The Tech Talent Canada North conference made its official debut yesterday (October 18th) in Toronto, and ScaleHR Founder, Jeff Waldman, had the honour of leading a session with Amy Tailby – Senior Manager of Total Rewards at Benevity. This break-out session was about rethinking how tech companies do total rewards. It’s a hot topic right now among HR Leaders in Tech. The slides can be viewed below.
The theme of this talk is that “the world has changed”. We know that change is a constant in all organizations, and has been for some time. However, due to the COVID-19 global pandemic, it’s a different kind of change. The global business community was forced to change how they operated their businesses overnight. There was no warning; it just happened. Within the technology sector, employees woke up in mid-March 2020 and did not commute to their offices. They simply opened up their laptops in their home offices, kitchen tables, living room couches, wherever, and worked. Fast forward to today, a significant portion of the tech community continues to work virtually; possessing extreme flexibility in where, when, and how they work. The traditional definition of the “workplace” is dead. Now it means many things and is defined by each person.
The other significant shift is a heavier reliance on technology, specifically workplace technologies that support employees to be productive and work in teams. The trend towards adopting technology at work has been building during the past 20 years, but with the pandemic, this gradual build proliferated into the stratosphere. Enter Slack, Google Workspace, video technology such as Zoom and Google Meet, Microsoft Teams, Notion, Coda, Discord, and the list goes on.
We have realized many benefits from working virtually, but we have seen many negative effects. The biggest drawback has been burnout. Many session attendees were surprised when they heard that burnout was on the rise, and not on the decline. It was natural to assume that as the pandemic continued (now into its 3rd year) burnout would decline and subside. That is further from the truth. According to research undertaken by WorkJam, executives viewed extreme workplace stress as the third priority behind labour shortages and employee turnover – this is the first time workplace stress made the top 3 priorities.
Why Does All of This Matter?
Many session attendees were puzzled why the first 15-20 minutes of the session were taken up by setting the context. What does all of this have to do with “rethinking total rewards”? The answer is simple. How people experience work influences their lives outside of work. This is a critical relationship to know and understand. If burnout is on the rise, and frankly, could be described as a health crisis, what are organizations doing to rethink and shift how they support their employees? The old ways of providing support to employees won’t work. The new workplace currency is “employee well-being”. How organizations support employees and their well-being will have the biggest positive impact on personal health, productivity, engagement and business performance.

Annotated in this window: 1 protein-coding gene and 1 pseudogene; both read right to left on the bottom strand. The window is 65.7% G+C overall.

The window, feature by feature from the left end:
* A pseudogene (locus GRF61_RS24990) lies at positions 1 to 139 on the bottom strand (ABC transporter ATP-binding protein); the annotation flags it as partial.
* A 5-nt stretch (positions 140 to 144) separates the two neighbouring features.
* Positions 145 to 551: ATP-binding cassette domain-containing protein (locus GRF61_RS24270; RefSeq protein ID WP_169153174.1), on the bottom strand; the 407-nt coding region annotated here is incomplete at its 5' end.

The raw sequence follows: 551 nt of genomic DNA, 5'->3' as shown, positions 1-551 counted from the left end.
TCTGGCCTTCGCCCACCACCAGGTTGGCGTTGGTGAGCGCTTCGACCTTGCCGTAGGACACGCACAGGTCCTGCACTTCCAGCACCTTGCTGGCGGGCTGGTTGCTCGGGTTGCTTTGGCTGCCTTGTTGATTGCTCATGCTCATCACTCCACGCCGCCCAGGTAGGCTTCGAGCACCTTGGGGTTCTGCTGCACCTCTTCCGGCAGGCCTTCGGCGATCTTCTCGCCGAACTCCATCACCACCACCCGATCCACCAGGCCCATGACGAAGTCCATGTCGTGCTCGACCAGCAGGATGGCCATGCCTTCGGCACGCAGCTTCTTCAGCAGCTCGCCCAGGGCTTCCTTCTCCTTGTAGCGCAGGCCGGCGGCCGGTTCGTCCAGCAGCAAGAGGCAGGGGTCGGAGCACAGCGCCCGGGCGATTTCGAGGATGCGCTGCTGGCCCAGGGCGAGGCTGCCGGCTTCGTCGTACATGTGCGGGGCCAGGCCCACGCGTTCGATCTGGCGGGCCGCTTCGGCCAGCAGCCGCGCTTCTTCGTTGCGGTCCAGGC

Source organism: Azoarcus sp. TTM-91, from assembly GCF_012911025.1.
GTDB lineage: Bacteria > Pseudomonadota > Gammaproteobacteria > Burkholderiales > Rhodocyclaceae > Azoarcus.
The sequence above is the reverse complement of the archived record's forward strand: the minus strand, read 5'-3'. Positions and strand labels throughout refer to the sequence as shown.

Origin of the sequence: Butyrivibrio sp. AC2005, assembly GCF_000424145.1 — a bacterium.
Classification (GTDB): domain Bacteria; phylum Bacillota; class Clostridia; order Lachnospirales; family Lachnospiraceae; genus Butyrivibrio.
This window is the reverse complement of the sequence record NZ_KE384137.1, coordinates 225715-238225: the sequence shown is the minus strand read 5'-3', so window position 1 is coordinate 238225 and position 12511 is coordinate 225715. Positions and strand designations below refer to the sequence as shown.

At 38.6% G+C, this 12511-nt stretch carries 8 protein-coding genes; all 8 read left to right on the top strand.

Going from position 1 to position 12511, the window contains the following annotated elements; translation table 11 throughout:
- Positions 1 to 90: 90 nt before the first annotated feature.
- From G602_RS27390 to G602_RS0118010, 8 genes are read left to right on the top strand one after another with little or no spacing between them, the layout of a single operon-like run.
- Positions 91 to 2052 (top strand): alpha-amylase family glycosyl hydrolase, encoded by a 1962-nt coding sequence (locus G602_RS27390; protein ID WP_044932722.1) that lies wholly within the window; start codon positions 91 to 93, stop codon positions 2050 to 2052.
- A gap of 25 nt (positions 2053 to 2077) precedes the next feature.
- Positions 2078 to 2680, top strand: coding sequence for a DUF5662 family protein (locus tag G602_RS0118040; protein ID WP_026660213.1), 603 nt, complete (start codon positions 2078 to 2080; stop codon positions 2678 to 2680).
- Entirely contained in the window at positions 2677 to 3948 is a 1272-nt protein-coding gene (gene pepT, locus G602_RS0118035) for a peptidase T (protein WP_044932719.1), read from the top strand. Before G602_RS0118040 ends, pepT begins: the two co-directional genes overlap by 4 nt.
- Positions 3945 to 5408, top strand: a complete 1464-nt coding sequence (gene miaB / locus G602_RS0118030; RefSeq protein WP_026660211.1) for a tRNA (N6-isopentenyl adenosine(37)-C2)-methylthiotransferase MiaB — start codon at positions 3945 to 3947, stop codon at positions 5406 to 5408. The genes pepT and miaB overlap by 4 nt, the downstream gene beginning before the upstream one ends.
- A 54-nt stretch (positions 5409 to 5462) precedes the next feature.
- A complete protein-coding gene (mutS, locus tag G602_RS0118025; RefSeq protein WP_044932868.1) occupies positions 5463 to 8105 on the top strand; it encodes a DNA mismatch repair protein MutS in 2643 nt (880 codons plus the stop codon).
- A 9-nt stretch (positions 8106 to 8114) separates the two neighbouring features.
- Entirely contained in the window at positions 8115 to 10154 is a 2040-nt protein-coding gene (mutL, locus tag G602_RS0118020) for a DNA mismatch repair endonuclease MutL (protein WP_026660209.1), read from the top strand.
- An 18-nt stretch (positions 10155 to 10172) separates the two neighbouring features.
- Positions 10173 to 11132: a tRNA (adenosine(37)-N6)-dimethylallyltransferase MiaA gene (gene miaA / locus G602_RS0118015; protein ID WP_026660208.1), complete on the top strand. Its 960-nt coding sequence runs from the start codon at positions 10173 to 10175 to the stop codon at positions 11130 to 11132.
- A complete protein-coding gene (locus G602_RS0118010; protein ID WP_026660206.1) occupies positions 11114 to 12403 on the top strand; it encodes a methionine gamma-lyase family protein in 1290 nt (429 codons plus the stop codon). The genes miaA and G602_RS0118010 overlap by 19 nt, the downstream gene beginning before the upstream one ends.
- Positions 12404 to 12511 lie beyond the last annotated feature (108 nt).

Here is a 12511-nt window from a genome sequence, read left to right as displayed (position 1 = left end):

As a side note, Gallup recently published a phenomenal paper, “State of the Global Workplace 2022 Report“. We encourage you to download the report and read it in full.
The Silver Bullet…
Unfortunately, there is not one. Every organization is different, and what each does to support its employees needs to be unique to them. Eventually, we did get to our top 5 tips to rethink total rewards in tech companies. Here they are.
- Maximize what you already have – employees are not benefits experts and health benefits programs can be a little complicated – have you tried reading a 104-page benefits booklet? Yeah, it’s ugly. Gather your data on the current usage of your benefits and lean on your benefits broker to tweak or redesign what you have. If you don’t have a broker, get one.
- Stop hiding stuff from your employees – it’s all about trust; Gen Z, Gen Y and many Gen Xers have never had to deal with inflation and significantly rising costs of living. Neither have HR leaders. This is new. Money matters and your employees are starting to pay attention. Be transparent with your compensation philosophy and structure. If you don’t have one, add it to your list of projects for next quarter. Transparency creates trust in your employees. Trust matters.
- Put your BJEDI glasses on – we live in the most diverse country on planet earth, and your employees need to see themselves in how you present your total rewards. We know this is not easy, but when you’re strategizing and planning, make sure you overlay a DE&I lens.
- Google? Who gives a shit? – it’s important to have a good sense of what the market is doing so you can be competitive. But, don’t try and take what other companies are doing and dunk it into your organization. Netflix, Airbnb, Facebook, Amazon, Google, Hootsuite, Shopify, and many other large tech companies have a lot of money and resources. What they offer their employees works for them, and may not for you. What you can learn from these larger tech companies is that they have created total rewards strategies that make sense for them.
- Leverage and USE your data – your data is your source of truth. Use it. It will inform what direction you should take that has the biggest positive impact on your employees.
This session was about setting a strategic mindset to approach total rewards. It’s not about the specific tactics, it’s about your approach. Using the analogy of building a house. You can’t start putting up the drywall if you don’t have your framing complete. The new workplace currency is employee well-being – possess a well-being mindset and overlay it when you start rethinking total rewards in your organization.